The Post is centred around the publication of the Pentagon Papers, confidential documents concerning the role of the US Government in the Vietnam War, and the conflict between the media and the Presidency that emerged as a result. Spielberg’s favourite leading man Tom Hanks plays Ben Bradlee, the editor of the Washington Post, who is determined to continue reporting on the papers even after the New York Times has been served a court injunction preventing them from further publication. Bradlee’s determination puts him in opposition with Kay Graham (Meryl Streep), who has inherited ownership of the Post from her husband after his suicide, and is hesitant to allow the story due to the damage it could do to both the value of the paper and her own relationships with members of Nixon’s administration. It’s incredible to think that Streep had never worked with Spielberg or Hanks to this degree before, as the three A-listers seem like such a natural combination and are all on top-form here. Refreshingly, the two leads seem to invert the roles they most commonly play. The famously affable Hanks brings a brashness and bull-headed determination as Bradlee, and Steep brings a nervous vulnerability to the out-of-her-depth Graham that’s a far cry from her more forceful depictions of figures like Margaret Thatcher or Miranda Priestly (even if she is too versatile an actress to ever truly be typecast). As would be expected with such a prestigious film the entire supporting cast is filled with famous faces, from Bob Odenkirk, Alison Brie, Michael Stuhlbarg, and Sarah Paulson, and for those of us who are too young to remember this moment in American history it can be overwhelming to keep up with all the characters and names at first. Once the main story picks up, though, Liz Hannah and Josh Singer’s screenplay keeps things fairly focused to the main editorial staff, simplifying the story to just a few central figures who have to decide whether or not to publish.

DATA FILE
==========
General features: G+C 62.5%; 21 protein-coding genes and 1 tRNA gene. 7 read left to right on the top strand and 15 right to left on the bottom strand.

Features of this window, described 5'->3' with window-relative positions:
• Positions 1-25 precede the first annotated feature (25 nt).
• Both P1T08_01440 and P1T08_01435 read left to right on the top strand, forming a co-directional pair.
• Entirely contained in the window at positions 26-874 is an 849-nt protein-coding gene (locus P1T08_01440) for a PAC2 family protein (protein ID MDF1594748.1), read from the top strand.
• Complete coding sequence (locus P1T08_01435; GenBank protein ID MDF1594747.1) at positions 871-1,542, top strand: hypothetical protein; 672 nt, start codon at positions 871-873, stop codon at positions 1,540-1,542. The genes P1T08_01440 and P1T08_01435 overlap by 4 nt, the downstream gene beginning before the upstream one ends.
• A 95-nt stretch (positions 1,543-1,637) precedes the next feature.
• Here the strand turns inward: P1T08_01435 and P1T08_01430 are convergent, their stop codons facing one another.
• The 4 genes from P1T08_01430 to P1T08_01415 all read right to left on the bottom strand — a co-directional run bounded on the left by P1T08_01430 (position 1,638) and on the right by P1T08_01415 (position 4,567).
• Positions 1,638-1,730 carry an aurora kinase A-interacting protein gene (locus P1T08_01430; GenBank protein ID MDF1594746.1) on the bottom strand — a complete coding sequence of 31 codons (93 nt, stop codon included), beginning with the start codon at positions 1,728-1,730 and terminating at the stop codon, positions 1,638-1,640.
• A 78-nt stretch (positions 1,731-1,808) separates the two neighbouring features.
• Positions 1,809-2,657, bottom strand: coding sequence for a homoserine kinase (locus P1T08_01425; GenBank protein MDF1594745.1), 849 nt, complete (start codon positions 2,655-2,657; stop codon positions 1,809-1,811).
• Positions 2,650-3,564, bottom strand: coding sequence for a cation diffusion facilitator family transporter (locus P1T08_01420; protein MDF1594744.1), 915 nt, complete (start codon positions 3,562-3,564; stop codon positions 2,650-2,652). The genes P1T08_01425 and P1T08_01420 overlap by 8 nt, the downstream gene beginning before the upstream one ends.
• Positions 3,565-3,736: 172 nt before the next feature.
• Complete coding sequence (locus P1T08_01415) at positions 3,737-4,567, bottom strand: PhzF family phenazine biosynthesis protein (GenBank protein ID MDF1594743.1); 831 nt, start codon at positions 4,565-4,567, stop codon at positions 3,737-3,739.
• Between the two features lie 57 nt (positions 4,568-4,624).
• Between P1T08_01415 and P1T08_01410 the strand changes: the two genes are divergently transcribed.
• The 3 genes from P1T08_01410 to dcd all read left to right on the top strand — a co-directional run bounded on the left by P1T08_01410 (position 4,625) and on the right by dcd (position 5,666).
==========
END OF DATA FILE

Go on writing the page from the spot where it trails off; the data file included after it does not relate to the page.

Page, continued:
Spielberg has never been a subtle director, and there’s no question that this is a film firmly on the side of journalistic freedom. Characters repeat their belief that the press exists to challenge the government so often that the only way Spielberg’s intended message could have been clearer is if Bradlee slipped up and referred to ‘Nixon’ as ‘Trump’ in a scene. Yet just because a message is obvious doesn’t mean it’s ineffective, as The Post demonstrates how relevant the lessons from decades ago still are today. At times The Post feels like a spiritual successor to 1976’s All the President’s Men, with the former ending right where the latter takes off, but while one film was made only two years after Nixon’s resignation the other is released one year into the Presidency of a man with his own reasons to combat the media. It exemplifies how tuned in Spielberg is to the zeitgeist, and how the entire purpose of making historical pictures is to encourage the audience to question whether or not anything has actually changed.

The Post tells an important story, and Spielberg knows it. There are a few too many grand speeches, even if they are excellently delivered from the faultless cast, and John William’s grandiose soundtrack threatens to overpower the performances at times. Spielberg’s regular cinematographer Janusz Kamiński has the camera rushing through the frantic offices of the Washington Post and up close to the printers, so we feel the impact of each word being pressed onto the paper and see how much work it took to get them there. It borders on being too much, but when the history on display in The Post feels so familiar to current events it’s hard to not see the need for a film like this.

4 stars.